Gather relevant information from multiple authoritative print and digital sources, using advanced searches effectively; assess the usefulness of each source in answering the research questions; integrate information into the text selectively to maintain flow of ideas, avoiding plagiarism and following standard format for citation. (W/WHST.9-10.8)

GED® Assessment Targets (RLA)
R.2.1 Comprehend explicit details and main ideas in text.
R.2.2 Summarize details and ideas in text.
R.2.7 Make evidence based generalizations or hypotheses based on details in text, including clarifications, extensions, or applications of main ideas to new situations.
R.3.3 Analyze relationships within texts, including how events are important in relation to plot or conflict; how people, ideas, or events are connected, developed, or distinguished; how events contribute to theme or relate to key ideas; or how a setting or context shapes structure and meaning.
R.7.2 Analyze how data or quantitative and/or visual information extends, clarifies, or contradicts information in text, or determine how data supports an author’s argument.
R.8.2 Identify specific pieces of evidence an author uses in support of claims or conclusions.
R.8.3 Evaluate the relevance of sufficiency of evidence offered in support of a claim.
R.8.4 Distinguish claims that are supported by reasons and evidence from claims that are not.
R.8.5 Assess whether the reasoning is valid; identify fallacious reasoning in an argument and evaluate its impact.
R.9.3 Compare two argumentative passages on the same topic that present opposing claims (either main or supporting claims) and analyze how each text emphasizes different evidence or advances a different interpretation of facts.
W.1 Determine the details of what is explicitly stated and make logical inferences or valid claims that square with textual evidence.
W.2 Produce an extended analytic response in which the writer introduces the idea(s) or claim(s) clearly; creates an organization that logically sequences information; develops the idea(s) or claim(s) thoroughly with well-chosen examples, facts, or details from the text; and maintains a coherent focus.
W.3 Write clearly and demonstrate sufficient command of standard English conventions.

Writing Anchor Standard 7 Level E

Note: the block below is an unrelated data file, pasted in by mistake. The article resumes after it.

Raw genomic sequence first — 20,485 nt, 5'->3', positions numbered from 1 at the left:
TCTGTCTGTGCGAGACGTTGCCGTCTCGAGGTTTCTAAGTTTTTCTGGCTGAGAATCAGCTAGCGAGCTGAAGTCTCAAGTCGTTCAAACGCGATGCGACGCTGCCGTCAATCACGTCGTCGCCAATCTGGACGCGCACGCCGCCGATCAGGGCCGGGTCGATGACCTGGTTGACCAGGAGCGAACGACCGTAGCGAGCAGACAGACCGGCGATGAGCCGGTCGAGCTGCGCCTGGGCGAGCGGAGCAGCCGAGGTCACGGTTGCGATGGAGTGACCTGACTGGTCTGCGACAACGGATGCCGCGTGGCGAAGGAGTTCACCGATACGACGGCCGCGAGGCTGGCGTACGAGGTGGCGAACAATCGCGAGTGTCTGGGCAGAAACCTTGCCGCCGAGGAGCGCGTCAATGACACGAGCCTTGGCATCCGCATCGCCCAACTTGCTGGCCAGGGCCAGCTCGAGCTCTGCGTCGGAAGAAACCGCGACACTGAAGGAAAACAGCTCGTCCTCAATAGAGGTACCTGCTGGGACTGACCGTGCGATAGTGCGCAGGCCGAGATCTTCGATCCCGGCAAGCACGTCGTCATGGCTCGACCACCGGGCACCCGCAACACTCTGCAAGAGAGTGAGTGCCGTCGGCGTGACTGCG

Conduct short as well as more sustained research projects based on focused questions, demonstrating understanding of the subject under investigation.

Leveled Standard E
Conduct short, as well as more sustained, research projects to answer a question (including a self-generated question) or solve a problem; narrow or broaden the inquiry when appropriate; synthesize multiple sources on the subject, demonstrating understanding of the subject under investigation.

GED® Assessment Targets (RLA)
R.2.1 Comprehend explicit details and main ideas in text.
R.2.2 Summarize details and ideas in text.
R.2.7 Make evidence based generalizations or hypotheses based on details in text, including clarifications, extensions, or applications of main ideas to new situations.
R.3.3 Analyze relationships within texts, including how events are important in relation to plot or conflict; how people, ideas, or events are connected, developed, or distinguished; how events contribute to theme or relate to key ideas; or how a setting or context shapes structure and meaning.
R.7.4 Compare two passages that present related ideas and themes in different genre or formats in order to synthesize details, draw conclusions, or apply information to new situations.
W.3 Write clearly and demonstrate sufficient command of standard English conventions.

Speaking & Listening Anchor Standard 6 Level E

Adapt speech to a variety of contexts and communicative tasks, demonstrating command of formal English when indicated or appropriate.

Leveled Standard E

Adapt speech to a variety of contexts and tasks, demonstrating command of formal English when indicated or appropriate. (See Language standards 1 and 3 for specific expectations.) (SL.11-12.6)

Teacher Notes
Informal discourse includes class discussions, paired, and small-group discussions.

Formal discourse includes presenting speeches (how to, persuasive, informational, expository) and debate (a formal contest of argumentation between two people or teams; an essential tool for reasoned discussion that generally aims to avoid descending to insult, emotional appeals, or personal bias).

Role plays, where students act out or perform the part of a person or character in a particular setting, can be used for training and to practice formal and informal discourse. Mock job interviews are one type of (formal) role play.